Damage to this home most likely started with the failure of the garage doors. Subsequent pressurization of the garage blew out the sidewall and pushed out the back wall.
A close look showed inadequate nailing of the drywall ceiling and the bonus-room floor sheathing to the bottom chord of the gable-end truss.
Gable-end truss seen from behind. The gable triangle was intact, with the OSB sheathing still in place — it's the connections that failed.
The same home, seen from the rear, also lost sheathing at the step-down trusses of the hip roof, a type of failure I observed several times. Top-chord nailing surfaces on step-down trusses do not neatly align with the roof sheathing, which makes it more difficult to attach the sheathing adequately.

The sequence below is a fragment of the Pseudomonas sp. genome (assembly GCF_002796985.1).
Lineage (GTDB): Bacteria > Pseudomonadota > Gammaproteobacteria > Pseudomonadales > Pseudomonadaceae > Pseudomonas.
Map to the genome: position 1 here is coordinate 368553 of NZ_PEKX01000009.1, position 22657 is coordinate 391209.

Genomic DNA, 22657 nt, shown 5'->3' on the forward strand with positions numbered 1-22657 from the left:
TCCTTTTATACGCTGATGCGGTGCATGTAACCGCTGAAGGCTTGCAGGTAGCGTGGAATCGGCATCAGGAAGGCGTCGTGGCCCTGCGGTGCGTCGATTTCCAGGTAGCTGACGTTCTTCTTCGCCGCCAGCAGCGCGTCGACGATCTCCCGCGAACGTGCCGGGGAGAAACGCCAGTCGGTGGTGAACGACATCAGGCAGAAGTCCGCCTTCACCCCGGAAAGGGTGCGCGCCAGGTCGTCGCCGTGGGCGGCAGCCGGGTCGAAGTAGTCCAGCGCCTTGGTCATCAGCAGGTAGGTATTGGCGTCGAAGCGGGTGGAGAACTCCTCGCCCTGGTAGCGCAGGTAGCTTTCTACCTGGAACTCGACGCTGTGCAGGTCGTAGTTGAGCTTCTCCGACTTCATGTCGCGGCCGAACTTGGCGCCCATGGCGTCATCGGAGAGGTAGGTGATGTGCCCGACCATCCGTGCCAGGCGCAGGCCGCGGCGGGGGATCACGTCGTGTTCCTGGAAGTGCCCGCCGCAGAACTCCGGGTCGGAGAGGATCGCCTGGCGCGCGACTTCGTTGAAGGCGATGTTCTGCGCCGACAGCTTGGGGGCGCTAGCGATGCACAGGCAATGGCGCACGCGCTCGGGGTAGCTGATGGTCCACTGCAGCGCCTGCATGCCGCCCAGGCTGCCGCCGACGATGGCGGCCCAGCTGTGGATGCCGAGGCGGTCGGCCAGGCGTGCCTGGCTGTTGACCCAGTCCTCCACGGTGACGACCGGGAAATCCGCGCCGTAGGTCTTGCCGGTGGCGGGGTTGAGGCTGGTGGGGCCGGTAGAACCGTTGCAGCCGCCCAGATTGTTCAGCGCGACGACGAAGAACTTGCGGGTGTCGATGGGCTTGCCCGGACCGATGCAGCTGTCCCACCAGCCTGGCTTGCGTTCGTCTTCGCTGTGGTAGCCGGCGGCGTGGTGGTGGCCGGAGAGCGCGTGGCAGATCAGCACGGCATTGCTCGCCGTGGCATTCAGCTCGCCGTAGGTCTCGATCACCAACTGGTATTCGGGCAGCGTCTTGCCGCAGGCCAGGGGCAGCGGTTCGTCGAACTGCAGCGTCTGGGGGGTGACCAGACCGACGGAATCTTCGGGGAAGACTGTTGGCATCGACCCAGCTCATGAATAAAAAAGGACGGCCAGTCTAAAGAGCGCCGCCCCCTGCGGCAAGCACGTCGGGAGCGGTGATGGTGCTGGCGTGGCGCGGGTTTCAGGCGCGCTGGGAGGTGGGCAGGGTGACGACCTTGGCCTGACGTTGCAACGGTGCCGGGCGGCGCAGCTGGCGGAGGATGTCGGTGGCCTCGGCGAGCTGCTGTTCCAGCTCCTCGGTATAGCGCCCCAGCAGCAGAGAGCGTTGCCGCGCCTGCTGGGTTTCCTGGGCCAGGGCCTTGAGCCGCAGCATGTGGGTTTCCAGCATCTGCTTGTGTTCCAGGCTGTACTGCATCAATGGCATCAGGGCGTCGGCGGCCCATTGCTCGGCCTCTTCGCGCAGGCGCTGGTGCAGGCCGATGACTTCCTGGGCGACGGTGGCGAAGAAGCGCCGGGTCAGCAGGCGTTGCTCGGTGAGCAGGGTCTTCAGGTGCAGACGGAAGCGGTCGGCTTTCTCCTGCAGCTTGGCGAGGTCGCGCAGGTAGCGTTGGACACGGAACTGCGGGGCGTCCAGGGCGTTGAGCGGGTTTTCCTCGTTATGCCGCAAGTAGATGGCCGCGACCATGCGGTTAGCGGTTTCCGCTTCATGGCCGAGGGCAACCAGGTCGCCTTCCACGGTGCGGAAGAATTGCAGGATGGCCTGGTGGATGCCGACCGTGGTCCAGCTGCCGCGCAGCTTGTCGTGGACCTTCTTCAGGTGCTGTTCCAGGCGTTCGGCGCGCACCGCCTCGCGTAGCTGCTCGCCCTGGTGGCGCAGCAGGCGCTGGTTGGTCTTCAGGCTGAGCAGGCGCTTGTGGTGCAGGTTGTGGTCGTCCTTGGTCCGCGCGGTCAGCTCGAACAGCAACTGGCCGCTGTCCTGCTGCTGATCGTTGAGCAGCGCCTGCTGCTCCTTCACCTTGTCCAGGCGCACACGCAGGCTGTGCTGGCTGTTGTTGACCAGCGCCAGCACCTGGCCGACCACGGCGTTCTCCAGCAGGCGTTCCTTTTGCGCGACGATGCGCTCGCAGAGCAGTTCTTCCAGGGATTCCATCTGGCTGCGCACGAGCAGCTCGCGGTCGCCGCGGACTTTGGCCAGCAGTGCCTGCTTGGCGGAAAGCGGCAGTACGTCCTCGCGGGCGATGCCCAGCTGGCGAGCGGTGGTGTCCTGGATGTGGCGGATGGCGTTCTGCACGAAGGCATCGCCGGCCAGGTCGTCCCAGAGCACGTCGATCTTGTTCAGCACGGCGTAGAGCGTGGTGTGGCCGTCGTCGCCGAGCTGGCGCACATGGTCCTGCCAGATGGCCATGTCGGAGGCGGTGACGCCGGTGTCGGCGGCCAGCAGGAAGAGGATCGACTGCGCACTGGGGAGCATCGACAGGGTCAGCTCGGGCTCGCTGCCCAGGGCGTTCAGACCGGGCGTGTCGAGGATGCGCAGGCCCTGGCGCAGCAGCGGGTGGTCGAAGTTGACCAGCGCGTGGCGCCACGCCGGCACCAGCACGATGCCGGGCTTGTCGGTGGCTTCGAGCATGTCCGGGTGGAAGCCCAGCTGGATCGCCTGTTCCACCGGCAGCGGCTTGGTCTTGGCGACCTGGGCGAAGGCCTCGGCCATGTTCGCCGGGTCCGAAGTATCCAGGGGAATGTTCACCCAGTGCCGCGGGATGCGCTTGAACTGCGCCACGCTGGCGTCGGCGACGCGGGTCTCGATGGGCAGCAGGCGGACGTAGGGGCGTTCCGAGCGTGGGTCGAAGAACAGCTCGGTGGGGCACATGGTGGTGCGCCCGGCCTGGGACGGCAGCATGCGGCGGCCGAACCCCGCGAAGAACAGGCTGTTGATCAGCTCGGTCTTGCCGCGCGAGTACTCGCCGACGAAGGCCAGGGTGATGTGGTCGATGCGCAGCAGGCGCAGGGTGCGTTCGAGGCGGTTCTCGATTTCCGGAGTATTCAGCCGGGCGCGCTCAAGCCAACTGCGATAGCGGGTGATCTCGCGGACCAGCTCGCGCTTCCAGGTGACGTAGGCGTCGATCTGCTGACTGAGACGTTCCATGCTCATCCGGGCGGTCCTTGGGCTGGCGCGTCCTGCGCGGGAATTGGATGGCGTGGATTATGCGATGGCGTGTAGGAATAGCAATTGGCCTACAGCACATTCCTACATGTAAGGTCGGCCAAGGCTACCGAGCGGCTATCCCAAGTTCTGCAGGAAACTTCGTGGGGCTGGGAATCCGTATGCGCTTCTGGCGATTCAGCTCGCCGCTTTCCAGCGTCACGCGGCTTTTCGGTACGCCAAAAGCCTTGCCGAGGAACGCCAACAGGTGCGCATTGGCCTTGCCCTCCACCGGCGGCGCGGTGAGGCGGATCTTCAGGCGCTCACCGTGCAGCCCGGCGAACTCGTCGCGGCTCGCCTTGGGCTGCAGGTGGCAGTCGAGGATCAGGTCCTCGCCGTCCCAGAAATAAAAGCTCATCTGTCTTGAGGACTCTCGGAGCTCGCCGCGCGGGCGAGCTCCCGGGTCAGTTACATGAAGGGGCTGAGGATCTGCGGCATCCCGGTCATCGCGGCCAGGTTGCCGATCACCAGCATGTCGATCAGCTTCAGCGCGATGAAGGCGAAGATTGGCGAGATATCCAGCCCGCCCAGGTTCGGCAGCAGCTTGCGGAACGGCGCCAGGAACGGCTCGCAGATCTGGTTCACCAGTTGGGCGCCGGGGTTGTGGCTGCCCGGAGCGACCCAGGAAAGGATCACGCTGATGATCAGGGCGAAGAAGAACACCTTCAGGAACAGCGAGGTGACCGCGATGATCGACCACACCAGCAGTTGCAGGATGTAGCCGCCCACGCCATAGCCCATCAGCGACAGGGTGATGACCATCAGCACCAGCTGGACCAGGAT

A nearby home also lost gable-end attic trusses in two places. The garage doors (barely visible at the left end of the house) were breached, allowing the gable wall and roof to be blown off.
Another home in the same subdivision fared much worse; most likely the garage walls were blown out due to pressurization through the large garage-door opening, seen in the foreground.
A closer look at the left-hand garage wall shows that the OSB sheathing was poorly attached to the bottom plate with 8-penny nails 16 inches on-center. Foundation anchor bolts with round washers were spaced 48 inches on-center along the sill plate.
The rafters on another house in the neighborhood were attached with metal connectors; note, however, that the metal ties were nailed to the inside of the top plate. They should have been installed on the outside of the wall, in alignment with the load path through the plywood sheathing.
Another collapsed home was fully sheathed with OSB, which lapped the rim board and sill plate but was fastened only to the rim board with 16-penny nails at approximately 16 inches on-center. I could see no nails through the sheathing into the sill plate.